|Carolan giving Linda a birthday present. Brian Homan on left (July 6, 2013).|
The story of her birth seems almost mythological in our family (I am admittedly one of the chief mythologizers). It was July 14th and we were ready for this baby to be born. I love names and had been thinking about all sorts of possibilities. If the baby were to be a boy, I thought about "Giovanni Francesco," which was the name of St. Francis of Assisi, my favorite saint. The English version of that would be "John Francis," the name of my Grampa FitzPatrick, who died when I was one year old in 1949. I didn't think we would have another girl, but if we did I thought about the name "Carmen." To me it was a great name for a dark-featured beauty (our first child, Julia, had dark complexion, dark brown hair, and brown eyes--"Black Irish," we figured). Also, this baby was due around the feast of Our Lady of Mount Carmel, July 16th. "Carmen" was close to "Carmel." Also in mind was an Irish singer I had heard on television years before, Carmel Quinn. I always liked her name. So this baby might get the moniker "Carmen."
When Linda started into labor on July 14th, we headed to Central Baptist Hospital in Lexington, Kentucky, some 45 miles from our home in Berea, KY. To our astonishment (after our first child we felt like old pros!), the labor didn't progress and the doctors sent us home. This was a little discouraging. The next evening, the labor began again and this time we were pretty sure so we packed up and headed to Central Baptist again. We arrived there around midnight. Linda was in serious labor quickly. Somewhere around 4 in the morning, the doctors spotted meconium and they went into what seemed to us a panic. Their seriousness--the sudden change from relaxed joking and talk to serious work--scared us. They wheeled Linda in her hospital birthing room bed directly into what seemed to be an operating room. Then things happened fast! And a little baby girl was born around 4:30 in the morning on July 16th, the Feast of Our Lady of Mount Carmel. But as we looked at this new baby, we knew right away this was no "Carmen." This kid had pale skin and red hair (that stuck straight up!). You couldn't find a kid who looked less like her older sister. We would have to rethink this baby's name.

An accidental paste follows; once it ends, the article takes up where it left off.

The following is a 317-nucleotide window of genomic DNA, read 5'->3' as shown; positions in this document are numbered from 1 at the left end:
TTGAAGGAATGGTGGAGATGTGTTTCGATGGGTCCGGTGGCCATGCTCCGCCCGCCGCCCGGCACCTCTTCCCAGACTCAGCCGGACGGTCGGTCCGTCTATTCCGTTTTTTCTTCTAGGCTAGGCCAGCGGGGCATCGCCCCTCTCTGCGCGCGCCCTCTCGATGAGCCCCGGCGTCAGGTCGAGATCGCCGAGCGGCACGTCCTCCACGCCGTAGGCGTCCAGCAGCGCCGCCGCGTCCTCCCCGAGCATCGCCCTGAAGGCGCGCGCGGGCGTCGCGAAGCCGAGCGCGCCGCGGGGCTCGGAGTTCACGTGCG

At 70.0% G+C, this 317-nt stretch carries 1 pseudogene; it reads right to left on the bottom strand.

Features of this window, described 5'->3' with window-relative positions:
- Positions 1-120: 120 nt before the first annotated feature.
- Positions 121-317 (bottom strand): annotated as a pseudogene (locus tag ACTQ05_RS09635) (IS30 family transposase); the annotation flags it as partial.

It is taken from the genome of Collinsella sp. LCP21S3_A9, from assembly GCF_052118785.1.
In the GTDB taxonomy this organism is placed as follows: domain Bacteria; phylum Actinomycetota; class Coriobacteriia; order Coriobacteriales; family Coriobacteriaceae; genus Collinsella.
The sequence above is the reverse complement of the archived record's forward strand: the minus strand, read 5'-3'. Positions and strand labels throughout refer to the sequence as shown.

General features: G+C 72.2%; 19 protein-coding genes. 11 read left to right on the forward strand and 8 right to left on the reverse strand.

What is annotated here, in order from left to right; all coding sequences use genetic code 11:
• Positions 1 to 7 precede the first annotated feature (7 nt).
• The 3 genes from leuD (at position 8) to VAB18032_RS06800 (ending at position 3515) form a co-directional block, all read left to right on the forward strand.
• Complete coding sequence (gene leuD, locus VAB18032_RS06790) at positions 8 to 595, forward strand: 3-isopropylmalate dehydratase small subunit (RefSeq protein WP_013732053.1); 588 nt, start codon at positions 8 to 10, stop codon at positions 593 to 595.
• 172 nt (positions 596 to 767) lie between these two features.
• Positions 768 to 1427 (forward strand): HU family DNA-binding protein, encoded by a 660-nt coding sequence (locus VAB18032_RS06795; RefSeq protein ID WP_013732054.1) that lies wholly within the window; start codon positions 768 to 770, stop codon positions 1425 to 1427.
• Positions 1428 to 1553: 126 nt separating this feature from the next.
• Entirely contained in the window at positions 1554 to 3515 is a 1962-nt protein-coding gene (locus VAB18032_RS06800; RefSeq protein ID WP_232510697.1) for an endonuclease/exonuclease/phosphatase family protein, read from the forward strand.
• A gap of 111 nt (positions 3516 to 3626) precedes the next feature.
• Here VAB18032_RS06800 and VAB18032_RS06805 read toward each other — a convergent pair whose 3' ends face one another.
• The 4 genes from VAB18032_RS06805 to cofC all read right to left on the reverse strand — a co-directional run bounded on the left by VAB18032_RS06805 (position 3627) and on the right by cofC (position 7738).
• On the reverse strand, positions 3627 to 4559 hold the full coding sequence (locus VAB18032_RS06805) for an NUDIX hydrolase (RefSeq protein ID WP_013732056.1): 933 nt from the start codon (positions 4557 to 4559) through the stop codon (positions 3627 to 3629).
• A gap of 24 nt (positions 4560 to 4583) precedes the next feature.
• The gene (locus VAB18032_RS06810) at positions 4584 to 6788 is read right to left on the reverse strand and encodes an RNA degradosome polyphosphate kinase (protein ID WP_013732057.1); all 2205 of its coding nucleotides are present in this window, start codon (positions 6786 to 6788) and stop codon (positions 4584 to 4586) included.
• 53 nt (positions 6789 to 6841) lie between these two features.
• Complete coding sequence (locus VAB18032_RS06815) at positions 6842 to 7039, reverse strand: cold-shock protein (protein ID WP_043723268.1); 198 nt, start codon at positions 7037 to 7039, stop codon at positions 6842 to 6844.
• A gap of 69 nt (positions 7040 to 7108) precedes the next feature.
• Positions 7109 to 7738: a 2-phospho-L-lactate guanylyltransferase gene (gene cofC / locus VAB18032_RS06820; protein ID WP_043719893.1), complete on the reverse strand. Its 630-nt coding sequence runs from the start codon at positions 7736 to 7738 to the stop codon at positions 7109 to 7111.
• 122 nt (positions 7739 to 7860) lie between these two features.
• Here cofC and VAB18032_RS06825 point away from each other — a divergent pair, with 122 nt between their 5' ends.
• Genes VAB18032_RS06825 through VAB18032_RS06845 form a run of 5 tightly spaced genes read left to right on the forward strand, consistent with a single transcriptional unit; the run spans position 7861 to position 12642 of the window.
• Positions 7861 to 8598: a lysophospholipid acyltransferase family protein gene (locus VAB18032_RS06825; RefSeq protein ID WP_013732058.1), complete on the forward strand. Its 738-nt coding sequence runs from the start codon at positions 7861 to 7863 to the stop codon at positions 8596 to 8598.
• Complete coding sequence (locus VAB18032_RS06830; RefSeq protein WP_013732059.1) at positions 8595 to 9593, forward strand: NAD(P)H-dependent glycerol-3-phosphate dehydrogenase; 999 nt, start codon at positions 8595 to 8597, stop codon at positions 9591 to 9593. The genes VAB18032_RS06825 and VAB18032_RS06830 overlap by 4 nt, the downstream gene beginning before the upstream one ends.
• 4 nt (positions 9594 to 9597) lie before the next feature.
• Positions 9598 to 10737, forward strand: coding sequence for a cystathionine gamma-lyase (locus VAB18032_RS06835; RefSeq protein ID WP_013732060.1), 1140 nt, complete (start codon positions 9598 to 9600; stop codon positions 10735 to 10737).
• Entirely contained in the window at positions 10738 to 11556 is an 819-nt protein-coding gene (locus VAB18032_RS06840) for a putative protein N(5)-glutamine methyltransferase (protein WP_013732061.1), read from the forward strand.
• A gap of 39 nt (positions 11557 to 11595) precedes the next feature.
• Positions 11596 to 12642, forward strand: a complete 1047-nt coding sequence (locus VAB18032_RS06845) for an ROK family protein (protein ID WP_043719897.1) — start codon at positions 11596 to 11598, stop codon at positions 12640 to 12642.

The next day someone congratulated us on the birth of "Carmen." I had to tell her that this new person's name was not going to be Carmen. Her name would be "Carolan Ruth Sanders Coughlin." "Ruth" was her maternal grandmother's name. "Sanders" was her mother's surname. And "Carolan" was the name of the great Irish harp player and composer who lived from 1670 to 1738. O'Carolan was a blind harper and composer of some of the greatest, most timeless tunes ever created (my favorite being "Sí Bheag, Sí Mhór").
Very shortly after Carolan was born, she was put into Linda's arms. Linda, who had no medicine, no anesthetic for the birth, was wide awake and full of energy. Linda wanted to call her family and friends and tell of the wonderful news. I had to tell her that no one else in the world was awake yet and that we'd have to wait a couple hours before spreading the word.#
Carolan is a happy kid, very bright, a hell of a lot of fun. She shares her joy with everyone, family and friends alike. She reminds me of Kenny Przybylski in that regard. We thank the Lord for Carolan!